“What is only needed is to seal the digesters by making them airtight to allow fermentation, which is anaerobic digestion of the biomass (sewage),” he added.
Mutare has three wastewater treatment plants while two of the plants in Sakubva and Yeovil have potential to produce biogas provided a few adjustments are made to the two plants.
Chitiyo said Mutare alone has potential to produce a combined 2 100 kilogrammes of bio-methane per day with capacity to generate 1,12megawatts.
“The Yeovil sewer plant in Mutare has potential to produce 1,400 kilogrammes of bio-methane per day. This has capacity to produce 0, 75 megawatts of electricity per hour.
“The one in Sakubva can produce 700kgs translating to half the electricity that can be generated from the Yeovil sewer,” he said.
Chitiyo has already engaged the local authority in Mutare with intention to establish biogas plants at the two sewer systems.
The city fathers are expected to deliberate on the matter during their next full council meeting.
Biogas is encouraged for small holder farming areas, commercial farms, boarding schools, hospitals and similar rural institutions.
Harare has already moved in to tap this underutilised form of energy.
The Harare city mayor Bernard Manyenyeni revealed that partners have already tabled their proposal to establish a biogas plant and the project is expected to commence soon.
More electricity can still be generated if readily available digesters in Bulawayo, Gweru, Mutare and Masvingo are fully utilised considering the electricity deficiency in the country.
Only 1,200 megawatts are currently being generated against a national demand of 2 200MW.
However, there is a general perception in the country that gas is a dangerous form of energy.
A South Africa energy expert Rulf Tobich said gas is safe and has become the most widely used source of energy the world over.
A case in point
European Union attaché responsible for Economic Cooperation and Food Security Severin Mellac believes without concrete interventions which provide tangible benefits to communities, energy access remains a pipe dream.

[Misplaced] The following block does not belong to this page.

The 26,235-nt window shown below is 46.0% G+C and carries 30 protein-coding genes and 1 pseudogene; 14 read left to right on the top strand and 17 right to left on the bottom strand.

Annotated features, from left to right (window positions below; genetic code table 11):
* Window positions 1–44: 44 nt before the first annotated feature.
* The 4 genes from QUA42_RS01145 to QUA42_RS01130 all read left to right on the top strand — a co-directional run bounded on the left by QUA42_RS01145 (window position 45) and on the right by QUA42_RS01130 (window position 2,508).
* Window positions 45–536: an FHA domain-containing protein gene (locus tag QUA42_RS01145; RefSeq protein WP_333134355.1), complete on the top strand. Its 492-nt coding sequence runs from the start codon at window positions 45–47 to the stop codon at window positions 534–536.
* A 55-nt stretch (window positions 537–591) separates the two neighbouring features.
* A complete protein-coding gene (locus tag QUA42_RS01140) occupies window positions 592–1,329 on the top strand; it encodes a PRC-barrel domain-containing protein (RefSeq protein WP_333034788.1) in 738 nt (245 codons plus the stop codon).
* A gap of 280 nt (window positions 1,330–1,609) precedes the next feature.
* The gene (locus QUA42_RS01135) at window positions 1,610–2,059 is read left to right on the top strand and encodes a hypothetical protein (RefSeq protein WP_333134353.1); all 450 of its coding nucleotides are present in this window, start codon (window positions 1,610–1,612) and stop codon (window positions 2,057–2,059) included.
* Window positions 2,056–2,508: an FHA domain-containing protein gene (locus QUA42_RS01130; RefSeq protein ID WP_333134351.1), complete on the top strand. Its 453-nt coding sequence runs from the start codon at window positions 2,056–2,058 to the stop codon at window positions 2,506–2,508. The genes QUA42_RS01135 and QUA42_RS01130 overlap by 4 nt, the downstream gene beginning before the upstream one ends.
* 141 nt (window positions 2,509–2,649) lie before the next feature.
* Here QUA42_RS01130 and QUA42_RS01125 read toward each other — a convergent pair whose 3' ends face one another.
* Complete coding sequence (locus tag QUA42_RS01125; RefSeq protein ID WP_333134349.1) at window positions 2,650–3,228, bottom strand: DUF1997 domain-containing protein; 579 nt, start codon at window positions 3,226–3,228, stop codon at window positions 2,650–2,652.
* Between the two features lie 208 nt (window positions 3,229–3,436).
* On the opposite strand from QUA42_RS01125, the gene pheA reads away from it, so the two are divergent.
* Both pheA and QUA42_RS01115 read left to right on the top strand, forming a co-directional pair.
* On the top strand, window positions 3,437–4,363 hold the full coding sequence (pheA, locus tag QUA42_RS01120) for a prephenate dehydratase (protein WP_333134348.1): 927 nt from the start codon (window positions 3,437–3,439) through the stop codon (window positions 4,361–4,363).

He made these comments at the commissioning of small scale hydro power generation project which he says is an impetus for government to prioritize sustainable, clean, alternative and renewable energy.
Without such substantial capital investment rural families are condemned to add numbers of hungry Zimbabweans in need of food assistance, at a time when government is reeling from under performance in the agricultural sector.
The projects will power 110 households as well as provide for cooperative projects from piped water falling using gradient to turn turbines which generate power.
The generated power, which can reach up to 120KW during the rainy season, will drive two irrigation schemes covering a combined area of 25 hectares, set up power kiosks for a saw mill, grinding mill, carpentry shop, dressmaking shop and a tuck shop.
Mellac also revealed that the use of alternative, clean and renewable energy was a key opportunity towards fighting climate change.
Mellac believes without government’s significant investment into sustainable and renewable energy food security will largely remain a pipe dream for disadvantaged rural communities which are trapped in a cycle of poverty.
He said government should emulate the international stance on the use of renewable energy towards attainment of sustainable development, particularly towards mitigating against adverse effects of climate change.
“The increasing use of renewable energy is now a priority for the international world and in Zimbabwe the EU consider renewable energy as an important enabler for livelihood improvement and economic growth,” he said.